Indian Mutiny begins
The 10th of May 1857 AD
In the century following the victory at the Battle of Plassey in 1757 The East India Company, by military might, diplomatic exploitation of the fragmented nature of India, and economic force, succeeded in taking over almost the entirety of the sub-continent. Naturally there was resentment and tension aplenty over that period, but the company managed to retain its stranglehold on the land by using local forces led largely by British officers. In 1857 this situation changed radically.
In contrast to more modern rebellions – though it should be remembered that in India, very understandably, the conflict is better known as The First Indian War of Independence rather than as a mutiny or rebellion – there was no central leadership, no great political movement, not even a core of ideas to which the so-called rebels adhered. In place of such things there was a range of provocations and grievances: Indian troops forced to serve outside their native land; the loss to Sepoys, high-caste Indian soldiers, of certain traditional rights when new territories were annexed by the company; increased religious tension when rumours abounded that the British were seeking to convert their Indian subjects. Famously too there was a major problem for the British when further rumours circulated that a cartridge, the end of which needed to be bitten off before use, was greased with either lard or beef fat, thus anathema to Muslims in the first case and Hindus in the second.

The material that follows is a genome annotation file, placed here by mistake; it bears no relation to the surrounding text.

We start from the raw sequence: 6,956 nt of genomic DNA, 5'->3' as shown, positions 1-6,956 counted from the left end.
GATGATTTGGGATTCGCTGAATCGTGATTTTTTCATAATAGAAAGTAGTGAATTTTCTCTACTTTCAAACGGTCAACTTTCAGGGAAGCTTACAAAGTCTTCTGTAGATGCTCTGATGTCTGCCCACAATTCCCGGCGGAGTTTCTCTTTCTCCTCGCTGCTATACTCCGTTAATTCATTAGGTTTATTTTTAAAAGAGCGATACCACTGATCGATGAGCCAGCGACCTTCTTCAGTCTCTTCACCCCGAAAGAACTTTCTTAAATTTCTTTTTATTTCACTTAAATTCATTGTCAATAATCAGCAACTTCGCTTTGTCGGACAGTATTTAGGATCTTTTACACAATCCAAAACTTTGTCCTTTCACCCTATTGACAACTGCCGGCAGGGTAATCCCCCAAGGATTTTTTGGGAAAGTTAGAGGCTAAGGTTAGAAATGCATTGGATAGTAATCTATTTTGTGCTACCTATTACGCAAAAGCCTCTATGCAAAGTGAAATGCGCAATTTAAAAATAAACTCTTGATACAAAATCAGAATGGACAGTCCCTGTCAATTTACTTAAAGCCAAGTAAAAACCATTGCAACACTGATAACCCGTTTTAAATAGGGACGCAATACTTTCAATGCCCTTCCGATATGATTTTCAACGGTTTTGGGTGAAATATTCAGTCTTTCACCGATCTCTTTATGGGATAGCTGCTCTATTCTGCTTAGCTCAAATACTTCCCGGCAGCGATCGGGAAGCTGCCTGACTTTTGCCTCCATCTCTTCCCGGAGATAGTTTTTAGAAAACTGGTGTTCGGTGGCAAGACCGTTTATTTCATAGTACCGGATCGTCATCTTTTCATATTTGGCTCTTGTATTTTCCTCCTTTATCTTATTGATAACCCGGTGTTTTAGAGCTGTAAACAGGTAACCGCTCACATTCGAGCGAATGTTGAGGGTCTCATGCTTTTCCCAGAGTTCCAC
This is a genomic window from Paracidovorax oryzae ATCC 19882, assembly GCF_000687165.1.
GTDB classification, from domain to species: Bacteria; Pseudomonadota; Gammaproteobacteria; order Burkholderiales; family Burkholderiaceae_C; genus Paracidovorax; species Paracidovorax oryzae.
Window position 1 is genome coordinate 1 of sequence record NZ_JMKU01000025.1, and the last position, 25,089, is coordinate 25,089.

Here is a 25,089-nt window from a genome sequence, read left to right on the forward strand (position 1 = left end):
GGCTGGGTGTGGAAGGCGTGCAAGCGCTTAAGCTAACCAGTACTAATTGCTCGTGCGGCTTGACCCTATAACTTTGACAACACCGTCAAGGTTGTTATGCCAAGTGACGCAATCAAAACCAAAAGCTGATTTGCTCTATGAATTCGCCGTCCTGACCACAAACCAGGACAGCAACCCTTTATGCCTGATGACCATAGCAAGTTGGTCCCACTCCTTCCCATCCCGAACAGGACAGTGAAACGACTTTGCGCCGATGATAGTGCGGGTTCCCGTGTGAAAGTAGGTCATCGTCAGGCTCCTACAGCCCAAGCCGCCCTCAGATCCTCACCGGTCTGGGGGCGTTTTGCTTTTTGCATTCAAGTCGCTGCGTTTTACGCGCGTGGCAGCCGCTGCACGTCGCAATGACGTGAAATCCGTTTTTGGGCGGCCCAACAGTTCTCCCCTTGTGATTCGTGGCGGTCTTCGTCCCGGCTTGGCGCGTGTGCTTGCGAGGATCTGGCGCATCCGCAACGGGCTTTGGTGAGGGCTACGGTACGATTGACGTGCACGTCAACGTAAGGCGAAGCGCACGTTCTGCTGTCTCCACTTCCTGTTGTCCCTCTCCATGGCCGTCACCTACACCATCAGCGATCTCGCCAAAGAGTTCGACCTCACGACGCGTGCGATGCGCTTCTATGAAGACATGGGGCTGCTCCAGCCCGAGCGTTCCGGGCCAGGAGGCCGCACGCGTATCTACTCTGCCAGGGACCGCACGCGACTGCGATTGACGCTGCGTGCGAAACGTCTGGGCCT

It was the cartridge question that set the spark to the tinder-box. On April 24 1857 in the city of Meerut 85 of 90 Indian soldiers ordered to use it in firing drills refused. These men were court martialled on May 9, and in the main given extremely harsh sentences. The next day they were freed by comrades in the 3rd Cavalry, and the violence spread – junior British officers were killed, soldiers in a nearby bazaar were attacked by civilians, and the wives and children of some Britons were also slain. What had begun with the obstinacy and insensitive action of a British commander insisting on using the suspect cartridge flared rapidly into an appallingly bloody conflict.
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